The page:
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2017-04-08 16:07:02   •   ID: 1595

Handaxe from St-Pierre-les-Elbeuf

Figure 1
Paleolithic tools from St-Pierre-les-Elbeuf have been collected since the 1880ies. This large biface (23 cm long) is said to come from the “basis” of the Elbeuf sequence, but such a declaration has to be handled with care. Anyhow Older Loess deposits (older than the last glacial) are well developed in this region.

The St-Pierre-les-Elbeuf pedostratigraphy in the Lower Seine valley includes four loess and four fully developed interglacial leached brown soils (Elbeuf I, II, III and IV) separated by loess and sandy loess.

Elbeuf IV has been allocated by several lines of evidence to MIS 11, especially on the basis of its malacological content and stratigraphic position. A calcareous tufa is present at the top of the Elbeuf IV soil.  The molluscan fauna from this tufa indicates a forest interglacial environment. It is similar to the faunas of the Vernon (between Rouen and Paris) and the La Celle tufa.

The Elbeuf IV (MIS 11) complex has been dated to 400 k.a. in agreement with the stratigraphy and new OSL dates.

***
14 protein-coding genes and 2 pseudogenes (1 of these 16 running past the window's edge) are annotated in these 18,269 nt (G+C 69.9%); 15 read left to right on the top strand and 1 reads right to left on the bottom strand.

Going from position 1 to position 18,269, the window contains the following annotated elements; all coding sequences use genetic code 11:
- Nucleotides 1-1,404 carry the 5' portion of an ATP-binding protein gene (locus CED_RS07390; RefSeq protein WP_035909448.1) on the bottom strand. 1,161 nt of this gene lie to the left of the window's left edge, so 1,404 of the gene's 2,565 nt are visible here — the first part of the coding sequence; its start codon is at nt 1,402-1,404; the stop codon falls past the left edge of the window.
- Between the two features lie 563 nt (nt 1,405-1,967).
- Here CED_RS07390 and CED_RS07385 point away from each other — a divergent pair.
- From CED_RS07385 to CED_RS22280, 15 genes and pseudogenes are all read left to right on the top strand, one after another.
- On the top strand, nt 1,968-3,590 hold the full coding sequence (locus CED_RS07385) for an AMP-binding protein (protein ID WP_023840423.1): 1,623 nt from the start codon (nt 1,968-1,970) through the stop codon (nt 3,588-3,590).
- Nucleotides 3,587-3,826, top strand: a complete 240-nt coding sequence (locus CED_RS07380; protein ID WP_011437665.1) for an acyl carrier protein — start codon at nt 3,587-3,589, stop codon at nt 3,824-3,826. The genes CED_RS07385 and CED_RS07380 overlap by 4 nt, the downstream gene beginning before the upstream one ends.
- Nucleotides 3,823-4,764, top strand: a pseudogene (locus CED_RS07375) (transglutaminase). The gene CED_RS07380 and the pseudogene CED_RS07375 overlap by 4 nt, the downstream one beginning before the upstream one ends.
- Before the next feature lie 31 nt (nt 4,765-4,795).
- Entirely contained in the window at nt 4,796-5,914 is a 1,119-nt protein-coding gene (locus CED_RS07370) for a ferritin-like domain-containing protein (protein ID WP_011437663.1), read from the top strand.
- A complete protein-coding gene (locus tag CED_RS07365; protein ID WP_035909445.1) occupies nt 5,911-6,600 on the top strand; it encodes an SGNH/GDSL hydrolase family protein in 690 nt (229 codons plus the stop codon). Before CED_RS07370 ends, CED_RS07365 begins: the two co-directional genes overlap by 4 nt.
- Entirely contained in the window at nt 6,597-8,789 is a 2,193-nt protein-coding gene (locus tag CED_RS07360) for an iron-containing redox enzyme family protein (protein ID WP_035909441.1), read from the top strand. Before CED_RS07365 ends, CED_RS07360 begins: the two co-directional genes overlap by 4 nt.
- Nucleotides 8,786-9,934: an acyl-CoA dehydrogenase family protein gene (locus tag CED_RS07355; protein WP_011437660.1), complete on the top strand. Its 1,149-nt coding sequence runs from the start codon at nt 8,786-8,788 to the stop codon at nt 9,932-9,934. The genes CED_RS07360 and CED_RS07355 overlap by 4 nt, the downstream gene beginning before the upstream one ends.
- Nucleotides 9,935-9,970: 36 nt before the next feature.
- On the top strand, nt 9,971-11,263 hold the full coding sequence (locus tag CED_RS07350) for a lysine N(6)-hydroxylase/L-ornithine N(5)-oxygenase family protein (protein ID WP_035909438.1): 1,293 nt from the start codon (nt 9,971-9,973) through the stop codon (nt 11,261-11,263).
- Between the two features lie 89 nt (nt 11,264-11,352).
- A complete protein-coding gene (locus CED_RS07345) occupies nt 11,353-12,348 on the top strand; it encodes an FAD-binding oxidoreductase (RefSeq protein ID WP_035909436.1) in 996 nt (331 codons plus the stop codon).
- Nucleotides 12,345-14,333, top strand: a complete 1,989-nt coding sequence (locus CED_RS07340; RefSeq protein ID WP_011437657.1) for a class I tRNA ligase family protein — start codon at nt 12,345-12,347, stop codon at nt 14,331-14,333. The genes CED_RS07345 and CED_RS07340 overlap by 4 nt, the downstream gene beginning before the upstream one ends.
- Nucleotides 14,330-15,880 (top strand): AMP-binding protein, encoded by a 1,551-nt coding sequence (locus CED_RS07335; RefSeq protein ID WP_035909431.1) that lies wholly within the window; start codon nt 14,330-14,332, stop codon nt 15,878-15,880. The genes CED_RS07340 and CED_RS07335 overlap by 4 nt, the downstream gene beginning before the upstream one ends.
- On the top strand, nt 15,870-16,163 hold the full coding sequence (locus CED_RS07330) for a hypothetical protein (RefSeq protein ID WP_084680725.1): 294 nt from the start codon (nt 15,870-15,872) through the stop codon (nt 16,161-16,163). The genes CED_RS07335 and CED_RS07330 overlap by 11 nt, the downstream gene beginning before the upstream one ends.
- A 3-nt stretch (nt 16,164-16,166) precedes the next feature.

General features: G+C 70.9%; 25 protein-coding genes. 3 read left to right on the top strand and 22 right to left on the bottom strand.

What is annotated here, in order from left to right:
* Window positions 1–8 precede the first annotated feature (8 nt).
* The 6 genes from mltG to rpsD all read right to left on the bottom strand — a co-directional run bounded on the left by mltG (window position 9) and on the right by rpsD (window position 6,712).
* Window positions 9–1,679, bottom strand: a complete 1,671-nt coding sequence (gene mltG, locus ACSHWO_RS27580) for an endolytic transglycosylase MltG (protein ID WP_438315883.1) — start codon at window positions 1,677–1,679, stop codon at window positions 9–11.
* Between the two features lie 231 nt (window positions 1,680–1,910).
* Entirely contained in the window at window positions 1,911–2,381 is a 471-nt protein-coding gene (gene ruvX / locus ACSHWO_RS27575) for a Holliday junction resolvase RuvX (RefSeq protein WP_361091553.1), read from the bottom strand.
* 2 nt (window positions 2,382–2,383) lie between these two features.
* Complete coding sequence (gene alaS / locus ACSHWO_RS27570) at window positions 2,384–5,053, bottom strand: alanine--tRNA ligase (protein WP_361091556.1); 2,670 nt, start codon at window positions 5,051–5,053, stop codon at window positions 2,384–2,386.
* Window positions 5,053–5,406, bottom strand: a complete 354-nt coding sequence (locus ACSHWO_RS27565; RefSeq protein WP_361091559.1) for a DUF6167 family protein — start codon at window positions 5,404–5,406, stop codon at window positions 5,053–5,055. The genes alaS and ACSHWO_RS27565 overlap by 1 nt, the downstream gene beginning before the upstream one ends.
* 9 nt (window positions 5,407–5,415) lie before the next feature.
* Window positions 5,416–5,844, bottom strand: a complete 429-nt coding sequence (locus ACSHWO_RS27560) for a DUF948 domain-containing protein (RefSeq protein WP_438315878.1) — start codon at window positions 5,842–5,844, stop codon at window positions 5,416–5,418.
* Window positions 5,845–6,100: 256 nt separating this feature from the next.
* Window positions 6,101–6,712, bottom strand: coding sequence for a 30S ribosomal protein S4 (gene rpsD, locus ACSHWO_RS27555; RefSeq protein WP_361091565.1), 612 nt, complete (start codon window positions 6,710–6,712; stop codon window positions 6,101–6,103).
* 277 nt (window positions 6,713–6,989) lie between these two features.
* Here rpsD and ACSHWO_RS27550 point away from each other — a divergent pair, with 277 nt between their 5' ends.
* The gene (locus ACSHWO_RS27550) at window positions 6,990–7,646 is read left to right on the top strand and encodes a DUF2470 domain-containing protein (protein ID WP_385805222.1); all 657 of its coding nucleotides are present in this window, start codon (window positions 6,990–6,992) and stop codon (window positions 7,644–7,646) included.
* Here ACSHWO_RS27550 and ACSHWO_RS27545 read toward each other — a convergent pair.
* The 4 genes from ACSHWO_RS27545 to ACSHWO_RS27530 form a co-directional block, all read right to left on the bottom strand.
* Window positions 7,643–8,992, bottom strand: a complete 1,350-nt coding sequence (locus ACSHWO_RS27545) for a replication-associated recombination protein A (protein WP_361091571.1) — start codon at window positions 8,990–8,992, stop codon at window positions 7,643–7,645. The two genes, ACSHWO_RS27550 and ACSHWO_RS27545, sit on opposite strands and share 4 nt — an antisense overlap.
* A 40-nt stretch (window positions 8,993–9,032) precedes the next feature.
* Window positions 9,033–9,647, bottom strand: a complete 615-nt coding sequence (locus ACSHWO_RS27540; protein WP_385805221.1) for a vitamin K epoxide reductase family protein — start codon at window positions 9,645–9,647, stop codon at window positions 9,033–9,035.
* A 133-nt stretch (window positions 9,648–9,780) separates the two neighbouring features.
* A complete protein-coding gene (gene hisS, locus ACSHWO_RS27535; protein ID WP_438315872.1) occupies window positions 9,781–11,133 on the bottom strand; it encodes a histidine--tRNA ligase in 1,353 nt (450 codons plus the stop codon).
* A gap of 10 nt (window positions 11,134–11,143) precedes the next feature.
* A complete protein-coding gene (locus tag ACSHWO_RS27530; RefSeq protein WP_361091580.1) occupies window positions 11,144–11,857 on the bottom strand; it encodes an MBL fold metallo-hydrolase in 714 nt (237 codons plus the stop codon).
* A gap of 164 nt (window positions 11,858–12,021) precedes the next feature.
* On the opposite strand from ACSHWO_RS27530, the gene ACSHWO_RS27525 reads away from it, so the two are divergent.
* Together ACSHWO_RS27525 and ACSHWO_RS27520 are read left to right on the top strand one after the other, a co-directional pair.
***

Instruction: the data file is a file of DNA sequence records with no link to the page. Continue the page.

Above the tufa, at the base of a loess accumulation (MIS 10), Large Acheulean implements like the one shown here, including some very sophisticated Cordiformes, have been discovered. The last excavations proved that these implements were produced at the site and not imported. This level is currently the oldest known human settlement in the Normandy. This is considerably later than the Acheulian in the Somme Valley with oldest dates from MIS 15 -see- 1306

There are now also definitive radiometric dates for Elbeuf I, II and III. Elbeuf I and its archeological content can securely dated to MIS 5e (120 k.a.), Elbeuf II to MIS 7 (220 k.a.) and Elbeuf III to MIS 9 at 320 k.a.